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Project Structure

The usual way of customising a CMS install is to just replace parts of the code with your own. As most people who have modified a Wordpress installation can attest, this makes upgrades difficult and quickly leads to tangled code.

The Content Studio project structure is a slim single-page React application where logic and code is contained in npm modules. Sanity comes with a build system that allows you to override, remove and compose existing functionality with a system of named parts.

This makes it easy to upgrade to new versions of Sanity, and also to install and ship plugins in self-contained packages.

Studio File Layout

.
├── config
│   └── @sanity
├── dist
├── node_modules
├── plugins
├── schemas
│   ├── castMember.js
│   ├── crewMember.js
│   ├── movie.js
│   ├── person.js
│   ├── schema.js
│   └── screening.js
├── static
│   └── project-logo.svg
├── package.json
├── README.md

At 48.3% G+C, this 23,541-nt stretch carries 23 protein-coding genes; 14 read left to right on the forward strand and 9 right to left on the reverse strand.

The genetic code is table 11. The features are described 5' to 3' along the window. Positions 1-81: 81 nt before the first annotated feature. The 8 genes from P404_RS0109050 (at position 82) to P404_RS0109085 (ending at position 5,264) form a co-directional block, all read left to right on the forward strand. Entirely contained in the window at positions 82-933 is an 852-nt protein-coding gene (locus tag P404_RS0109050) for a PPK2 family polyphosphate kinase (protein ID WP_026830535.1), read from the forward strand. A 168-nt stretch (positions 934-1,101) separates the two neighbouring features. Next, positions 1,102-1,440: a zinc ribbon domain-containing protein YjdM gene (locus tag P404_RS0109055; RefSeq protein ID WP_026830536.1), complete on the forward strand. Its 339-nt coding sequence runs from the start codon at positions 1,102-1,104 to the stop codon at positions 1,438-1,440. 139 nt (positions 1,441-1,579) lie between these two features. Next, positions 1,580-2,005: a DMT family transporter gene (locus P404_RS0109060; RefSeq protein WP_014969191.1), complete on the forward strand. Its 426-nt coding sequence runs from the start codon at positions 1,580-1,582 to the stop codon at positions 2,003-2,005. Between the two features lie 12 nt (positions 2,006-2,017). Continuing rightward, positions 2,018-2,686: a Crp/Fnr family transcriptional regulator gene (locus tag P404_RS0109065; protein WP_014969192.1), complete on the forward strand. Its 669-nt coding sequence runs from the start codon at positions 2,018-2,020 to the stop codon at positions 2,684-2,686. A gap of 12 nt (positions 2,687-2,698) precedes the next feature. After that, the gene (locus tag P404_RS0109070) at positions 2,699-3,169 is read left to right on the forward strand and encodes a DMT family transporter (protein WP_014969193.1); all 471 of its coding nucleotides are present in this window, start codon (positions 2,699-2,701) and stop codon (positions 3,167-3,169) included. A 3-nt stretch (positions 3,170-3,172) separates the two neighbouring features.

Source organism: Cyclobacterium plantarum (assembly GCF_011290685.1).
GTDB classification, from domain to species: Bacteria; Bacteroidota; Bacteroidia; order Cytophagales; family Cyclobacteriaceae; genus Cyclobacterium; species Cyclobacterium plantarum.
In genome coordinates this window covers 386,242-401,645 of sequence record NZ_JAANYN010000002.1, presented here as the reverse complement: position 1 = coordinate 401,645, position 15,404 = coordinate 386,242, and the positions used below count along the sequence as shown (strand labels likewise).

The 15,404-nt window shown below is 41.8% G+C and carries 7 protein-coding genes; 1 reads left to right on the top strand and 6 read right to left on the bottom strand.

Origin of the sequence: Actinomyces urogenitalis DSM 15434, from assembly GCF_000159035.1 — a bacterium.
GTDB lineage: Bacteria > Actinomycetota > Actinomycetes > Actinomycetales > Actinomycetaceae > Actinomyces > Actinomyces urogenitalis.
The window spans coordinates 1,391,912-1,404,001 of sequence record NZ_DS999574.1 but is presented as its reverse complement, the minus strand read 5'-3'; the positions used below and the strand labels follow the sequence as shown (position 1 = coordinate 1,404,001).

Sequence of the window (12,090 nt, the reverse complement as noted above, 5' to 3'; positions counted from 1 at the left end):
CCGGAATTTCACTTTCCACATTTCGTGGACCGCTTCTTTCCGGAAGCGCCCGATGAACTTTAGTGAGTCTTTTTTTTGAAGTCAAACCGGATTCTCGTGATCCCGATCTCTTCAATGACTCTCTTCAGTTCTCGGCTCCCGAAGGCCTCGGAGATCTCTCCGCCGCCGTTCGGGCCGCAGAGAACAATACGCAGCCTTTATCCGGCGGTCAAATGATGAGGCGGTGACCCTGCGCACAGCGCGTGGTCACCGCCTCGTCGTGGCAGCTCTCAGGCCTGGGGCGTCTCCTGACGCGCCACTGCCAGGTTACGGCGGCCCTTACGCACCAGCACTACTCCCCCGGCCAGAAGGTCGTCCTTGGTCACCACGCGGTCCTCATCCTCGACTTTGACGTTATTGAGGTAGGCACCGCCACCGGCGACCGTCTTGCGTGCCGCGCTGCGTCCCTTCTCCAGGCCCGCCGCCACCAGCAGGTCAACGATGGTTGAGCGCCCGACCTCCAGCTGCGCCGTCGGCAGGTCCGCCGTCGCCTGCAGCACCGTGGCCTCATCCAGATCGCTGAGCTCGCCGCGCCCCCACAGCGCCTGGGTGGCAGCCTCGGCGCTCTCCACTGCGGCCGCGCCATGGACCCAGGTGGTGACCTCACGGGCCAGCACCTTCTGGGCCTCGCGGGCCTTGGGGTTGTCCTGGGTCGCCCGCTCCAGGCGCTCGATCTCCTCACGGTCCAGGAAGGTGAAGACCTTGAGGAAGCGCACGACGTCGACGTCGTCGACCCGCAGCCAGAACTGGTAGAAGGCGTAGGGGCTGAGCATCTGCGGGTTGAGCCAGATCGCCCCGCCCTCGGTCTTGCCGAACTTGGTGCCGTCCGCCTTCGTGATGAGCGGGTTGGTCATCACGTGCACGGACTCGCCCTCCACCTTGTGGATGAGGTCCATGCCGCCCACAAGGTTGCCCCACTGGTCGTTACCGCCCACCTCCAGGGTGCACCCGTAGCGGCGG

├── sanity.json
└── yarn.lock

Content Studio contains the following files and folders out of the box:

  • config - Holds the configuration files for the plugins you've installed. Out of the box, this folder will usually only contain a checksums file, which keeps track of whether the plugin has updated it's config format since the file was created.
  • dist - Build destination folder.
  • plugins - Holds all "local" plugins. By local, we mean plugins that are specific to your Studio. Shared plugins are installed to node_modules like other npm modules. By default, this folder doesn't contain anything.
  • schemas - Holds the data schema for your Studio. If you want the schema to reside elsewhere, just change the path specified in sanity.json.
  • static - A folder to place static assets such as images, files etc that are related to the Content Studio itself. Assets that are part of your content should be uploaded via the assets API.
  • sanity.json - The main "configuration file" for your Content Studio. Defines which plugins to load, where your schema is located, the ID of your project etc.
  • yarn.lock - Locks your dependencies down to specific versions. We use yarn internally to manage dependencies.
  • Also, package.json and node_modules are present, just like any other Node.js project.

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